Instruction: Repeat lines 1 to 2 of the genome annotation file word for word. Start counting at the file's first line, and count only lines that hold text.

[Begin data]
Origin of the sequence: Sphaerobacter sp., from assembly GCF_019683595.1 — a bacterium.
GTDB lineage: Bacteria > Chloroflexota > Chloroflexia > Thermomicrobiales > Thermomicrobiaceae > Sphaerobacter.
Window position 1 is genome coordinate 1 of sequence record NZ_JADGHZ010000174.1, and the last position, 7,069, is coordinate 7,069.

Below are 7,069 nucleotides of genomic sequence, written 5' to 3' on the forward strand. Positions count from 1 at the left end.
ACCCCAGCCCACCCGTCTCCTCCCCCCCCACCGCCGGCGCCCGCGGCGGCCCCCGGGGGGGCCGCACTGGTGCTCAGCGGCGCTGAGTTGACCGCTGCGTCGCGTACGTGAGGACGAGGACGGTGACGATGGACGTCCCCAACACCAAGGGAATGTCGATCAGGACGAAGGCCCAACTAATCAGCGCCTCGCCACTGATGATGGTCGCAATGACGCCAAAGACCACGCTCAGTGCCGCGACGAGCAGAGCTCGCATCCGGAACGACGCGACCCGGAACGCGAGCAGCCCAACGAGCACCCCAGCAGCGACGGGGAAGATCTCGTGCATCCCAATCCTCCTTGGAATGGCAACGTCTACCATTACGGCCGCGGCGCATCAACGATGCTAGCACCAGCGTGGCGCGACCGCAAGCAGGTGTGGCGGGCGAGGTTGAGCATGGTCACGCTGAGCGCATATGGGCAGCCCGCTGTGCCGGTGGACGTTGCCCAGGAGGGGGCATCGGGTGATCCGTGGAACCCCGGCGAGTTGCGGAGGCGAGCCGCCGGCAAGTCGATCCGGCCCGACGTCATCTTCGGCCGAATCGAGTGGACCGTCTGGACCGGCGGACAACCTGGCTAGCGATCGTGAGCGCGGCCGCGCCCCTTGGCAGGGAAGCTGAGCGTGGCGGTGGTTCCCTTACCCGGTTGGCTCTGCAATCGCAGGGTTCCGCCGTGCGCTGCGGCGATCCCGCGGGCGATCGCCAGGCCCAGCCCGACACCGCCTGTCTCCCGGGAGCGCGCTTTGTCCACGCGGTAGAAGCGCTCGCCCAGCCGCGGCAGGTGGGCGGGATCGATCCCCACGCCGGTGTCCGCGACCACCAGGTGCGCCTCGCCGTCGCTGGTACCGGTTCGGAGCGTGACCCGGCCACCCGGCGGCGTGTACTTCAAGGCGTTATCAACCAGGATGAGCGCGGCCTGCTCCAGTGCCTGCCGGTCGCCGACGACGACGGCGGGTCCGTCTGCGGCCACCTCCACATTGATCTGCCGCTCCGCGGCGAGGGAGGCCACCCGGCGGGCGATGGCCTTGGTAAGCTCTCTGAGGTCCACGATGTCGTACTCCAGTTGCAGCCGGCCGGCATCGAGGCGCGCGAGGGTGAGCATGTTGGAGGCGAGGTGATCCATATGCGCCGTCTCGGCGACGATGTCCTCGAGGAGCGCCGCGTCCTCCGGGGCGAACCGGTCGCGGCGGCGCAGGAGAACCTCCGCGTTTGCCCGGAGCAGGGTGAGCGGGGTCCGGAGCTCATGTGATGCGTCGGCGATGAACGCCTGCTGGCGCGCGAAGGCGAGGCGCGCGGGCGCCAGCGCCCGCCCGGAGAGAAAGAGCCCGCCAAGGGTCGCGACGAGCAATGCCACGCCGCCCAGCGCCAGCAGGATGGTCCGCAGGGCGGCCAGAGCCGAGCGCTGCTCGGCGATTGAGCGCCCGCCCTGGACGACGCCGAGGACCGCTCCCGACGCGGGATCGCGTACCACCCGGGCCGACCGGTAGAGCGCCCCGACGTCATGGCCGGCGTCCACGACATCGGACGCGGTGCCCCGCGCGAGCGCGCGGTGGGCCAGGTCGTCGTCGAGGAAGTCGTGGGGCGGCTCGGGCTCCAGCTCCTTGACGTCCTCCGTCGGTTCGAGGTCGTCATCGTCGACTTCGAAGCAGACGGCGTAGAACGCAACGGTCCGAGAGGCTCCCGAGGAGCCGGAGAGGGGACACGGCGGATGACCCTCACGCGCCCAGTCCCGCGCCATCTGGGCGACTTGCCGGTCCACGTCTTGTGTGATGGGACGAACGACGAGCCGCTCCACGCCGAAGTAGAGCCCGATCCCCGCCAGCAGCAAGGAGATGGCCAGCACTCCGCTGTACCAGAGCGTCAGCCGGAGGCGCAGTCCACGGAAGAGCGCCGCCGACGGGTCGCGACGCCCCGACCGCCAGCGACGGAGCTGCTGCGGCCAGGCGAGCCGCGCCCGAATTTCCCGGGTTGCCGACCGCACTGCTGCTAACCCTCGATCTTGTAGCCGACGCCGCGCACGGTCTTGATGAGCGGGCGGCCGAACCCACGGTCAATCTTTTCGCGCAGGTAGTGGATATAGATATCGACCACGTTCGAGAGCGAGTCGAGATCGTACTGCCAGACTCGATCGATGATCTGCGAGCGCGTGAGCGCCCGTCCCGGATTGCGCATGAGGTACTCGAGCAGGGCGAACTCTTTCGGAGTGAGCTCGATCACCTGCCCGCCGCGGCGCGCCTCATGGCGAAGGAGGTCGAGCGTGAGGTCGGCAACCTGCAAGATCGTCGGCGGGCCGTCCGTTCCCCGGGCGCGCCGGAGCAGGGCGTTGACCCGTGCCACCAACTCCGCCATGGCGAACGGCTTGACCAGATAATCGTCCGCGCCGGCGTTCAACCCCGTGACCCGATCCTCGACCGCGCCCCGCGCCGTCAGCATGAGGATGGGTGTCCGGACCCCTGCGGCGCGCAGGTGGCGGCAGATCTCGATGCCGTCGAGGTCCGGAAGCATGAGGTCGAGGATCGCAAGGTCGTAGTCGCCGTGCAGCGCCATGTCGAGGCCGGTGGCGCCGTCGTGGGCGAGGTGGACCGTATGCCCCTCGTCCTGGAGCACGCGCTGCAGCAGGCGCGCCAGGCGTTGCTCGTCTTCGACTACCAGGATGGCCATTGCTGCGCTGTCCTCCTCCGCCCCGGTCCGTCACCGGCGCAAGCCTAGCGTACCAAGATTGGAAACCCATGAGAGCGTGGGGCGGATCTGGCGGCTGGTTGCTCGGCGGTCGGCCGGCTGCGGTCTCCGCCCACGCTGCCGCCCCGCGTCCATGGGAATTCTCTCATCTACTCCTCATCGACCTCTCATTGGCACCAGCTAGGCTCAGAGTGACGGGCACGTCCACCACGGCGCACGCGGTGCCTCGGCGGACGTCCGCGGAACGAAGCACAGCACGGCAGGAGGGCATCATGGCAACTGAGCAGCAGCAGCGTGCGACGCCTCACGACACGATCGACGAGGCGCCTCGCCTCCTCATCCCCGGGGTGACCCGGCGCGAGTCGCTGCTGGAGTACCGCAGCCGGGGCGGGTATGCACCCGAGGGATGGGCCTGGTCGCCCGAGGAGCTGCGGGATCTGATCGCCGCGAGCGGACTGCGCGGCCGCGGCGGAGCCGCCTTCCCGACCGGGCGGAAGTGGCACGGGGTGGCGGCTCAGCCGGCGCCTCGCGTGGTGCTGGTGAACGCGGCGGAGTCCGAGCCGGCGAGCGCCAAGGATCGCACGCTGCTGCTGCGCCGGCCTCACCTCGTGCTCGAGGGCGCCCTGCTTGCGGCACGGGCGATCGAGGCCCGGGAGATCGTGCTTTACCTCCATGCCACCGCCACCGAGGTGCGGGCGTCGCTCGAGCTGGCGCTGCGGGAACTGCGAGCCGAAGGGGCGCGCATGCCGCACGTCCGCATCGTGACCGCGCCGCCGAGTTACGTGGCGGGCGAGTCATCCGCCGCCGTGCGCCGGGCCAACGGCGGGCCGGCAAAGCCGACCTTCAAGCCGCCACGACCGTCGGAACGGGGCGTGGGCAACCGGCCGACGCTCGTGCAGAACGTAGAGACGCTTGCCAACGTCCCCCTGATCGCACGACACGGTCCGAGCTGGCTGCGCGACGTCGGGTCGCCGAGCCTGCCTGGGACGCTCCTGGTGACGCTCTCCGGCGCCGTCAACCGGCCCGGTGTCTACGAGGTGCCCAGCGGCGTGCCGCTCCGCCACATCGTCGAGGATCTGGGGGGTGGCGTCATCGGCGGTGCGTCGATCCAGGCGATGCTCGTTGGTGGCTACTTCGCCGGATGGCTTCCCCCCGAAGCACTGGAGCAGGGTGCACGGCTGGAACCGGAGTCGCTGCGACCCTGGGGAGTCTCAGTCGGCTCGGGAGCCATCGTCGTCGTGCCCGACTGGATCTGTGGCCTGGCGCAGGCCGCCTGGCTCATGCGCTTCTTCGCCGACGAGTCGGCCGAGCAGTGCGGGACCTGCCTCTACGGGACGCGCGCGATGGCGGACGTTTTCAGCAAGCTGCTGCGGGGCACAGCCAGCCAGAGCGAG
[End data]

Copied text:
Origin of the sequence: Sphaerobacter sp., from assembly GCF_019683595.1 — a bacterium.
GTDB lineage: Bacteria > Chloroflexota > Chloroflexia > Thermomicrobiales > Thermomicrobiaceae > Sphaerobacter.